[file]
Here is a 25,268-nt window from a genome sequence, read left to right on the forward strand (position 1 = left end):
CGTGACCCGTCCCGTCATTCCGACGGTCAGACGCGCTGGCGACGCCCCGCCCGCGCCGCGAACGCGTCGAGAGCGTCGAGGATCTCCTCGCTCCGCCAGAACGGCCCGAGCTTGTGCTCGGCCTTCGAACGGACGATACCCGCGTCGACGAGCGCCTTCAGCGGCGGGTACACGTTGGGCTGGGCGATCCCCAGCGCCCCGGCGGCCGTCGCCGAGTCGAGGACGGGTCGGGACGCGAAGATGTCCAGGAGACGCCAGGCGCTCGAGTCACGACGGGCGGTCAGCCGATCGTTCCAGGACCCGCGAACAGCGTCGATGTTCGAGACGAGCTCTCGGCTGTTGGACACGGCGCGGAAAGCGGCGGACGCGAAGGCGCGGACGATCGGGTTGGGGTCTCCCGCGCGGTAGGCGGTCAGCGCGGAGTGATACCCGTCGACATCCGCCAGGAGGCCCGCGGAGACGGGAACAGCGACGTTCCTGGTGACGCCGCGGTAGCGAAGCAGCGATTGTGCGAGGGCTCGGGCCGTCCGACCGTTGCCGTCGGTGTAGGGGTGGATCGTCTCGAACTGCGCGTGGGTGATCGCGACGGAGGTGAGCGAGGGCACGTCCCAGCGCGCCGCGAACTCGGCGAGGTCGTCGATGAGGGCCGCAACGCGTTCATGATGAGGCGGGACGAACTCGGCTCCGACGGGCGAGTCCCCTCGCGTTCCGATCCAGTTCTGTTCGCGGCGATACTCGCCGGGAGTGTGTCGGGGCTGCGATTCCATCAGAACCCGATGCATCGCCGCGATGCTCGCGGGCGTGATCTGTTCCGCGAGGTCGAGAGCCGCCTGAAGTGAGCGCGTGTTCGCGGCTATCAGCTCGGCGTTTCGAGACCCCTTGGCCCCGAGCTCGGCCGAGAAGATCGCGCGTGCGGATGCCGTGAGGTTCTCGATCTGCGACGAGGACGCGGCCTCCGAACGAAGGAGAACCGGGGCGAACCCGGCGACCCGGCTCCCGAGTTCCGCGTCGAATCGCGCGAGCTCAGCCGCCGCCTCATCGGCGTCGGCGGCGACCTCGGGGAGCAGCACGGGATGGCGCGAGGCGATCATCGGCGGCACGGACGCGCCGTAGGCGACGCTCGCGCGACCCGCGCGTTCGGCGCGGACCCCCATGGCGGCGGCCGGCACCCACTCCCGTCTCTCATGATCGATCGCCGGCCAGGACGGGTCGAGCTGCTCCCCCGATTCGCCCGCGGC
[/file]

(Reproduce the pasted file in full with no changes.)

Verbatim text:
Here is a 25,268-nt window from a genome sequence, read left to right on the forward strand (position 1 = left end):
CGTGACCCGTCCCGTCATTCCGACGGTCAGACGCGCTGGCGACGCCCCGCCCGCGCCGCGAACGCGTCGAGAGCGTCGAGGATCTCCTCGCTCCGCCAGAACGGCCCGAGCTTGTGCTCGGCCTTCGAACGGACGATACCCGCGTCGACGAGCGCCTTCAGCGGCGGGTACACGTTGGGCTGGGCGATCCCCAGCGCCCCGGCGGCCGTCGCCGAGTCGAGGACGGGTCGGGACGCGAAGATGTCCAGGAGACGCCAGGCGCTCGAGTCACGACGGGCGGTCAGCCGATCGTTCCAGGACCCGCGAACAGCGTCGATGTTCGAGACGAGCTCTCGGCTGTTGGACACGGCGCGGAAAGCGGCGGACGCGAAGGCGCGGACGATCGGGTTGGGGTCTCCCGCGCGGTAGGCGGTCAGCGCGGAGTGATACCCGTCGACATCCGCCAGGAGGCCCGCGGAGACGGGAACAGCGACGTTCCTGGTGACGCCGCGGTAGCGAAGCAGCGATTGTGCGAGGGCTCGGGCCGTCCGACCGTTGCCGTCGGTGTAGGGGTGGATCGTCTCGAACTGCGCGTGGGTGATCGCGACGGAGGTGAGCGAGGGCACGTCCCAGCGCGCCGCGAACTCGGCGAGGTCGTCGATGAGGGCCGCAACGCGTTCATGATGAGGCGGGACGAACTCGGCTCCGACGGGCGAGTCCCCTCGCGTTCCGATCCAGTTCTGTTCGCGGCGATACTCGCCGGGAGTGTGTCGGGGCTGCGATTCCATCAGAACCCGATGCATCGCCGCGATGCTCGCGGGCGTGATCTGTTCCGCGAGGTCGAGAGCCGCCTGAAGTGAGCGCGTGTTCGCGGCTATCAGCTCGGCGTTTCGAGACCCCTTGGCCCCGAGCTCGGCCGAGAAGATCGCGCGTGCGGATGCCGTGAGGTTCTCGATCTGCGACGAGGACGCGGCCTCCGAACGAAGGAGAACCGGGGCGAACCCGGCGACCCGGCTCCCGAGTTCCGCGTCGAATCGCGCGAGCTCAGCCGCCGCCTCATCGGCGTCGGCGGCGACCTCGGGGAGCAGCACGGGATGGCGCGAGGCGATCATCGGCGGCACGGACGCGCCGTAGGCGACGCTCGCGCGACCCGCGCGTTCGGCGCGGACCCCCATGGCGGCGGCCGGCACCCACTCCCGTCTCTCATGATCGATCGCCGGCCAGGACGGGTCGAGCTGCTCCCCCGATTCGCCCGCGGC